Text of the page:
The last few elections in GMF have commanded much interest with much competition for elected positions. This marks a big change from previous years, when many seats were left unfilled.
County Political Madness
Voters in Teller County, meanwhile, will select a District 2 County Commissioner, sheriff, assessor, clerk and recorder, coroner, treasurer and surveyor.
Although the official vote is not scheduled until Nov. 2018, the real important tallies occur in late winter/early spring 2018.
Due to the predominance of the Republican Party in Teller County, many of these positions will be determined, or heavily influenced by the caucuses, the assembly and ultimately by the GOP primary in late June.
Already, much campaigning is underway for many of these spots. Plus, term limits comes into play big time. Teller County Commissioner Dave Paul, Assessor Betty Clark-Wine and Treasurer Bob Campbell and Coroner Al Born can’t run again due to term limits. That means new office-holders will occupy these positions. This will represent a vastly new political landscape for the county.
Campbell has thrown his name into the hat for the District Two County Commissioner Two seat. He faces stern competition from business owner Carl Andersen, who announced his intentions much earlier.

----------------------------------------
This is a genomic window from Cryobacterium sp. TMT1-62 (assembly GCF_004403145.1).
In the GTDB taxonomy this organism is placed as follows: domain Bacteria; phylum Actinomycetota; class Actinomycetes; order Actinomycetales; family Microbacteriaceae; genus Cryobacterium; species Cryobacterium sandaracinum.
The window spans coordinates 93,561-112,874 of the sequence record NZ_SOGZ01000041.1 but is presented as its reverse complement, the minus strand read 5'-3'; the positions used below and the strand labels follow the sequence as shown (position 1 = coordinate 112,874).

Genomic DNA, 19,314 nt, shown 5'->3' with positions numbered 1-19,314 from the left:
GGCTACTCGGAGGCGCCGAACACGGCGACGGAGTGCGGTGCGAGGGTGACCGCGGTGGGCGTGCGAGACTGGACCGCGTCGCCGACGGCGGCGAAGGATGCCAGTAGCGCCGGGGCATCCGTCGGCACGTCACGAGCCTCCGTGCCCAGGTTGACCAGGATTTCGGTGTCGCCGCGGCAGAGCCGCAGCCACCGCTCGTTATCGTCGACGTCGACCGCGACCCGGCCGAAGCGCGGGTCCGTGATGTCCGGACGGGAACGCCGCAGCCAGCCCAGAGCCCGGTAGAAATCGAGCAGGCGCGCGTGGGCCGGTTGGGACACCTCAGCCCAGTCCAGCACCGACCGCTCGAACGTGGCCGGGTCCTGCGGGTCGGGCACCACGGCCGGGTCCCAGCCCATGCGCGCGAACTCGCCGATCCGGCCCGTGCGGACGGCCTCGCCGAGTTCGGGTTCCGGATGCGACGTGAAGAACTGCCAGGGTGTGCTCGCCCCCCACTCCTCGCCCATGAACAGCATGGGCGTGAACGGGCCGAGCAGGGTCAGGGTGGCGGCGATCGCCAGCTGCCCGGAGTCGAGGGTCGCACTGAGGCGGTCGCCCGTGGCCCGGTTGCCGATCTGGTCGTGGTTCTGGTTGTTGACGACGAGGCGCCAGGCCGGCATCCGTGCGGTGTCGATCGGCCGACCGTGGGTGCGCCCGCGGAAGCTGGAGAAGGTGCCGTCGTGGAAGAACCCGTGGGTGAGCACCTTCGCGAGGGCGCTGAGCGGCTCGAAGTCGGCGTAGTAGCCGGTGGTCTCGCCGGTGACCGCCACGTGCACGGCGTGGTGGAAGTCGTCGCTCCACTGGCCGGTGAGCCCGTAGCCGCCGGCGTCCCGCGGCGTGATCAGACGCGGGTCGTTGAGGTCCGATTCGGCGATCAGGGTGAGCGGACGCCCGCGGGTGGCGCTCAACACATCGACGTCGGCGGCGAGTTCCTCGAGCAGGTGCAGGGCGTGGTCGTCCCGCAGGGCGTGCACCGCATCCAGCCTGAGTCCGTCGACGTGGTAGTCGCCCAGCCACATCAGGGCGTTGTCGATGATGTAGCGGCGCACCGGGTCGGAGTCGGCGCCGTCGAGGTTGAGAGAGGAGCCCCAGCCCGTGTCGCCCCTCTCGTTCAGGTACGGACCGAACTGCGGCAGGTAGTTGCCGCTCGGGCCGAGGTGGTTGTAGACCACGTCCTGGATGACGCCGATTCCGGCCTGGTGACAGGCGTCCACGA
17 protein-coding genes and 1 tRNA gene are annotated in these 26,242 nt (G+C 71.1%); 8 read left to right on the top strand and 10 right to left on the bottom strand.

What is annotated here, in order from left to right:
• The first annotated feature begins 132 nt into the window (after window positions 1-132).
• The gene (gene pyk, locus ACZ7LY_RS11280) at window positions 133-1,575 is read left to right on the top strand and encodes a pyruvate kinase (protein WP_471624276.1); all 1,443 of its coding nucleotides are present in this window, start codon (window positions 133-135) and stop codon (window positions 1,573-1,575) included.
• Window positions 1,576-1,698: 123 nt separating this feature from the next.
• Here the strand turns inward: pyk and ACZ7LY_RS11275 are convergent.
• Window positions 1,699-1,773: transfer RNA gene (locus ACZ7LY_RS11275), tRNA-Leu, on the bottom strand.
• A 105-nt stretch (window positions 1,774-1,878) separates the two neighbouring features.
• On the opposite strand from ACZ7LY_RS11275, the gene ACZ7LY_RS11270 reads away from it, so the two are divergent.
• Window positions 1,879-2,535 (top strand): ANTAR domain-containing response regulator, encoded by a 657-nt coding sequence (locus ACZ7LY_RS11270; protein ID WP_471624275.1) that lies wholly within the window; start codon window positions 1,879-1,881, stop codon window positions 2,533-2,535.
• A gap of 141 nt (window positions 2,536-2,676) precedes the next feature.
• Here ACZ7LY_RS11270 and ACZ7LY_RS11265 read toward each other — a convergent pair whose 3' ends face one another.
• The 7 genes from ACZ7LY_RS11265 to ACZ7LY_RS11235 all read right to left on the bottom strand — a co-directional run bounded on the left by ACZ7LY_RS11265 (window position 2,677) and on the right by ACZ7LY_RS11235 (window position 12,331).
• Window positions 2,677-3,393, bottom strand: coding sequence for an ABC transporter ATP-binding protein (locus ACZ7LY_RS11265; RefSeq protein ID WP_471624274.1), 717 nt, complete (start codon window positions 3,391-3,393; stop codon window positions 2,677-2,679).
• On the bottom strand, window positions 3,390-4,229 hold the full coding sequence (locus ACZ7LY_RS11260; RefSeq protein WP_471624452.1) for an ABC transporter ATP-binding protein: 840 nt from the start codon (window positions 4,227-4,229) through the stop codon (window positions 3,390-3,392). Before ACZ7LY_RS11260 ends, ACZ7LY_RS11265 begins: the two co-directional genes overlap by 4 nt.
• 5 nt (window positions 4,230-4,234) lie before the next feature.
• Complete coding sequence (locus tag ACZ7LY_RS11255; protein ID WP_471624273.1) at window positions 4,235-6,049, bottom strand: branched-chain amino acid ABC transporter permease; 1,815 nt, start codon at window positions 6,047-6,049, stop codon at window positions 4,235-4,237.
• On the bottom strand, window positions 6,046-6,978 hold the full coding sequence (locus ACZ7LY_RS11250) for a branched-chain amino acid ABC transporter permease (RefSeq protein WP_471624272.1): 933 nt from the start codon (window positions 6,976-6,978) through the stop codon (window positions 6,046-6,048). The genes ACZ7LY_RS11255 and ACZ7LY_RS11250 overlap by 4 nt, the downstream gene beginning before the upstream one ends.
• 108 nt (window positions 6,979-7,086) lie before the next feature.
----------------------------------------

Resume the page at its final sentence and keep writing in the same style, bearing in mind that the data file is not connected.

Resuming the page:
Both Sheriff Jason Mikesell, who was appointed last summer, and Clerk and Recorder Krystal Brown are eligible to run for their respective positions.
In Teller County, the campaigning kicks into high gear at the beginning of 2018, as contenders must prepare for the county caucuses. These are neighborhood gatherings in which delegates are appointed to the county party assemblies, held usually in March. Sometimes straw polls are held for other state and national races during these meetings.
But if county candidates want to display a little political savvy, they will try to lock up favorable delegate position at the caucus stage.
This process has generated much controversy in the past, with proponents calling it grass-roots politics at its best, while opponents accuse the system of the worst example of good ‘ol cronyism.
The county assembly represents the first official showdown. A party candidate for a particular seat must garner a little more than 30 percent of the delegate tallies in order to gain a spot on the primary ballot.
But other choices are available to Republican and Democratic contenders.
In recent years, more local candidates bypass the caucus and assembly process and petition their way onto the ballot. Also, some opt for running as an unaffiliated candidate.
Besides county races, Teller Republican and Democrats will play a role in determining a new Colorado governor, as John Hickenlooper can’t run again due to term limits. Already, an extremely crowded field from both parties has entered the race. And a hefty Republican competition is ongoing for District 5 U.S. House of Representatives seat, held by Doug Lamborn. He faces competition from Darryl Glenn and Owen Hill.
In any case, even with the ending one major municipal election, campaign fever is alive and well in Teller County.